As the name suggests, a high-yield savings account pays more than the average garden variety savings account. In fact, many high-yield accounts pay 10 times the national average. Whether you’re looking to build an emergency fund or save for a special occasion, now’s a good time to take advantage of higher-than-average APYs.
With financial institutions competing for your business, it didn’t take long to come up with six banks paying more than 5% on high-yield savings accounts.
Data source: Information compiled by author from bank websites.
There are two types of interest rates: Fixed and variable. A fixed interest rate remains the same and will not change, no matter what’s going on with the economy as a whole. You’re married to that rate from the day you sign on. We see these most often with things like fixed-rate mortgages and personal loans. Savings accounts, however, are variable-rate accounts.
A variable rate can change at any time and often without warning. That means the APY you sign up for may not be the rate you earn the entire time your funds remain in the account. On the bright side, having a variable rate does not necessarily mean the APY will drop. If the Federal Reserve raises the federal funds rate, your rate could also increase.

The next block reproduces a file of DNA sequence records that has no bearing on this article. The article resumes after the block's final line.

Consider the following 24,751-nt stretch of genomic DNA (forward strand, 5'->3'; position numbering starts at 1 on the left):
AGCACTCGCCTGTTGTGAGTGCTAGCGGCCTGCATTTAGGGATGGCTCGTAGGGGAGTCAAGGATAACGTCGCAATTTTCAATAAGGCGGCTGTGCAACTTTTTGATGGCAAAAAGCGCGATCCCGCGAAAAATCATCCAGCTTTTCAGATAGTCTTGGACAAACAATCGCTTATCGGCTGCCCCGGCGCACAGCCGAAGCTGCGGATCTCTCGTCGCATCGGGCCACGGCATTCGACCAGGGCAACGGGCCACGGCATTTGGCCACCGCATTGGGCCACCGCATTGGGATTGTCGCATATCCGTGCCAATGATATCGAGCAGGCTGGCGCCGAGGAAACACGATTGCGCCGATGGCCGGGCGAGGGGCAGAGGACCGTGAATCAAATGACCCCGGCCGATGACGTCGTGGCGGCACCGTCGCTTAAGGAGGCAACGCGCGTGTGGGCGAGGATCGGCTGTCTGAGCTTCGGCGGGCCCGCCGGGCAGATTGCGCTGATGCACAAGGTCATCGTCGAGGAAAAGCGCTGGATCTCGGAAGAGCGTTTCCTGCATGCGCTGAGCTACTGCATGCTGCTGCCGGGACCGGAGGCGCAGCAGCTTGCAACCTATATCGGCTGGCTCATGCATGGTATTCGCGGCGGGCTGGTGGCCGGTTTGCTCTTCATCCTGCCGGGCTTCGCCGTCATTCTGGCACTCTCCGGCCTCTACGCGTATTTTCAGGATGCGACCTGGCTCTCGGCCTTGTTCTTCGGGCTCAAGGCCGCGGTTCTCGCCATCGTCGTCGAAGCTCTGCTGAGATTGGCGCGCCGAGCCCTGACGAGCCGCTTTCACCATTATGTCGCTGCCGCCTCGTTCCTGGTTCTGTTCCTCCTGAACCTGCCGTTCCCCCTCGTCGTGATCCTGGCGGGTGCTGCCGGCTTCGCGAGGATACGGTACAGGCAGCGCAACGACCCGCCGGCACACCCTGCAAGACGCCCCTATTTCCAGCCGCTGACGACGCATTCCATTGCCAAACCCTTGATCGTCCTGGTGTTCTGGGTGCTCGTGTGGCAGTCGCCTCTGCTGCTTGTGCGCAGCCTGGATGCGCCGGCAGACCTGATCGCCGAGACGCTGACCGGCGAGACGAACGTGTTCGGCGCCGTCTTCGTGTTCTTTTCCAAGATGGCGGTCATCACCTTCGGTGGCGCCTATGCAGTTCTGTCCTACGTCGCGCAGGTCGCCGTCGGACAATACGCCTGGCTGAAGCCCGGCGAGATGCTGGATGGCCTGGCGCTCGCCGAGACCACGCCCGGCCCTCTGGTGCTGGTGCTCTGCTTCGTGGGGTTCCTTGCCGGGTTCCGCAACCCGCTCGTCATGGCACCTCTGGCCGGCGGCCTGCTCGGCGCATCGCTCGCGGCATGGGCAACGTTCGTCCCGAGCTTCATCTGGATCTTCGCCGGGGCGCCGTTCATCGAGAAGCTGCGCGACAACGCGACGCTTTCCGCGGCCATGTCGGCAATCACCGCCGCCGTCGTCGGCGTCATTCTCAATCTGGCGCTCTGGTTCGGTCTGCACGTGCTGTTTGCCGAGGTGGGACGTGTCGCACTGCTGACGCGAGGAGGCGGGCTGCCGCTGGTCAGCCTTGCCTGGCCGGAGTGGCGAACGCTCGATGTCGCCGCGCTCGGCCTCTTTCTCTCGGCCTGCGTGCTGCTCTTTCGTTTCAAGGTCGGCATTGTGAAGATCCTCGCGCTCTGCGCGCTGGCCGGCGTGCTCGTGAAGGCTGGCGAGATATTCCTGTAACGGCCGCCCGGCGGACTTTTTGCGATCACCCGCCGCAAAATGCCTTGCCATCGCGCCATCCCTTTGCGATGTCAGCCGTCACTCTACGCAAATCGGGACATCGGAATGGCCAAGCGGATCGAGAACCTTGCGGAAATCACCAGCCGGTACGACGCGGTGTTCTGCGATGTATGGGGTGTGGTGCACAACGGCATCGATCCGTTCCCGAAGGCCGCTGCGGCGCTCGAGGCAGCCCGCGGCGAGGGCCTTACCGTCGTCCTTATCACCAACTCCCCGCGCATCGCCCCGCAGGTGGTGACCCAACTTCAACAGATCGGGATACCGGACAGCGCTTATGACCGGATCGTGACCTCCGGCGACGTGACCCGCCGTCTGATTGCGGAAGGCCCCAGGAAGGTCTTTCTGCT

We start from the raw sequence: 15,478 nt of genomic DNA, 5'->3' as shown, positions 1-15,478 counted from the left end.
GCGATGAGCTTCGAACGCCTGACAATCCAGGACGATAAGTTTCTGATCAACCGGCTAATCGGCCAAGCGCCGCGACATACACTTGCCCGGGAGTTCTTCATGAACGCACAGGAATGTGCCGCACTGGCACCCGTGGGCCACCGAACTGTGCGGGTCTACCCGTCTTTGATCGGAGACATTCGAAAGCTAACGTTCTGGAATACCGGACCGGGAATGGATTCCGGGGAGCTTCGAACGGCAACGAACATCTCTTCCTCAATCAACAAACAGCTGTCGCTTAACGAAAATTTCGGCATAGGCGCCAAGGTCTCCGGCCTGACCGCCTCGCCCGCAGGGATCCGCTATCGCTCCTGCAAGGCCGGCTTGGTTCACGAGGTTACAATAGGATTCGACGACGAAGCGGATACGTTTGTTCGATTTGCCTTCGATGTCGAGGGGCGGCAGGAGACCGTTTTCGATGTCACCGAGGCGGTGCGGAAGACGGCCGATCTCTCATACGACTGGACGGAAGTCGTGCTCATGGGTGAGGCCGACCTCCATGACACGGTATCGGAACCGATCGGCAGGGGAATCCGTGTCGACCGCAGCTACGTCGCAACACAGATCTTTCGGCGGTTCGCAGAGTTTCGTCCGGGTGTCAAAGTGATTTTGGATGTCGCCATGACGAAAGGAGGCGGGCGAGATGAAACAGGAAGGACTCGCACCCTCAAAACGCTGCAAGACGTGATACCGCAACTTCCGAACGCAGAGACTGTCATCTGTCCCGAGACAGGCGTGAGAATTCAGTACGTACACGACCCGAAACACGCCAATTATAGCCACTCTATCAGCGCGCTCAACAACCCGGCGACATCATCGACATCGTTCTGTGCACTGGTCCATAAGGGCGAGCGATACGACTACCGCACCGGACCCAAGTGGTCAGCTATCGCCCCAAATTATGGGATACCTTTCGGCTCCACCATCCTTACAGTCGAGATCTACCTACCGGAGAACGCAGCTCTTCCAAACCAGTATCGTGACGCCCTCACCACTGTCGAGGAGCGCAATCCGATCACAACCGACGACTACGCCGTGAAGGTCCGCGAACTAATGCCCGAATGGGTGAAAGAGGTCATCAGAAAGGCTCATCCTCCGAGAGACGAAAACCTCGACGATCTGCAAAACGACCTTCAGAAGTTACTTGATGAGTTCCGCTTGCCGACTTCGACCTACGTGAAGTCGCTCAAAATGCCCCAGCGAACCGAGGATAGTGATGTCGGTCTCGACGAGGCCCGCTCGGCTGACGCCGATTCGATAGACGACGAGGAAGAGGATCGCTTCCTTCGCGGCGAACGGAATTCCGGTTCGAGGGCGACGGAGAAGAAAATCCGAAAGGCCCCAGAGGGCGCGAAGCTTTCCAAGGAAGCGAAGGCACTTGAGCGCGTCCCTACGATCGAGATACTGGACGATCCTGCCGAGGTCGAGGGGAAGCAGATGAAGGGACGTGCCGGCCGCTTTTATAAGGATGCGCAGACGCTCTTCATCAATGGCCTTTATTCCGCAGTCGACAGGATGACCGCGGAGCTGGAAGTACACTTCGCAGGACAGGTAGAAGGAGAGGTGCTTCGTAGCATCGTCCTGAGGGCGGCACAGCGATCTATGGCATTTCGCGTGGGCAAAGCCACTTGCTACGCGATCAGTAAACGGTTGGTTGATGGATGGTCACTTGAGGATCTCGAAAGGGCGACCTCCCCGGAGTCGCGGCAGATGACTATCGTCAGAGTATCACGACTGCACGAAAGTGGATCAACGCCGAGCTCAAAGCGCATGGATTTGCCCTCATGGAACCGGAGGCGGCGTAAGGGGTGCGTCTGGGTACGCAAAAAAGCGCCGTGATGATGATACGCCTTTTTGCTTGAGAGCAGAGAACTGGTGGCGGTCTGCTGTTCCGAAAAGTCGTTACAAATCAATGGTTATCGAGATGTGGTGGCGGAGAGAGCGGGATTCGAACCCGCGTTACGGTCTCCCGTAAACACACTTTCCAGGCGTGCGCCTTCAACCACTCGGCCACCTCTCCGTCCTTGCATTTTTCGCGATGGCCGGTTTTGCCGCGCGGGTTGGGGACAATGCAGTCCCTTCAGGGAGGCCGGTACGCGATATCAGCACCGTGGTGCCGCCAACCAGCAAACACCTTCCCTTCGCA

Note: The federal funds rate is the interest rate at which banks loan money to other banks. Any time you hear of the Federal Reserve raising interest rates, it’s actually the federal funds rate that was raised.
Is it safe to open an account at a bank I’ve never heard of?
Gone are the days of brick-and-mortar-only banks. Today, you have options, including online banks and financial technology (fintech) companies. Nearly all financial institutions choose to be federally insured. For example, banks are insured by the Federal Deposit Insurance Corporation (FDIC). Credit unions are insured by the National Credit Union Administration (NCUA). And fintechs offering high-yield savings accounts partner with FDIC-protected banks.
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FDIC and NCUA coverage insures accounts for up to $250,000 per share owner, per account ownership category.
In other words, a small FDIC or NCUA-insured bank or credit union offers the same protection for your money as big, established banks.
Note: To learn if your deposits are insured, contact your financial institution and ask about its coverage, or check one of these tools:
Is there any way to lock in my interest rate?
If you’re interested in locking in a rate for a specific period of time, you may want to consider opening a certificate of deposit (CD). A CD is another type of savings account, and like a checking or savings account, is FDIC or NCUA insured.
In exchange for a fixed rate, you promise the bank or credit union that you will leave your money in the account until the term expires. The term may be anywhere from three months to several years. If you withdraw the funds before the term expires, you will likely be hit with a penalty for early withdrawal.
There’s no time like the present to harness the power of compound interest to grow your savings account. It’s one of the easiest ways out there to earn passive income.
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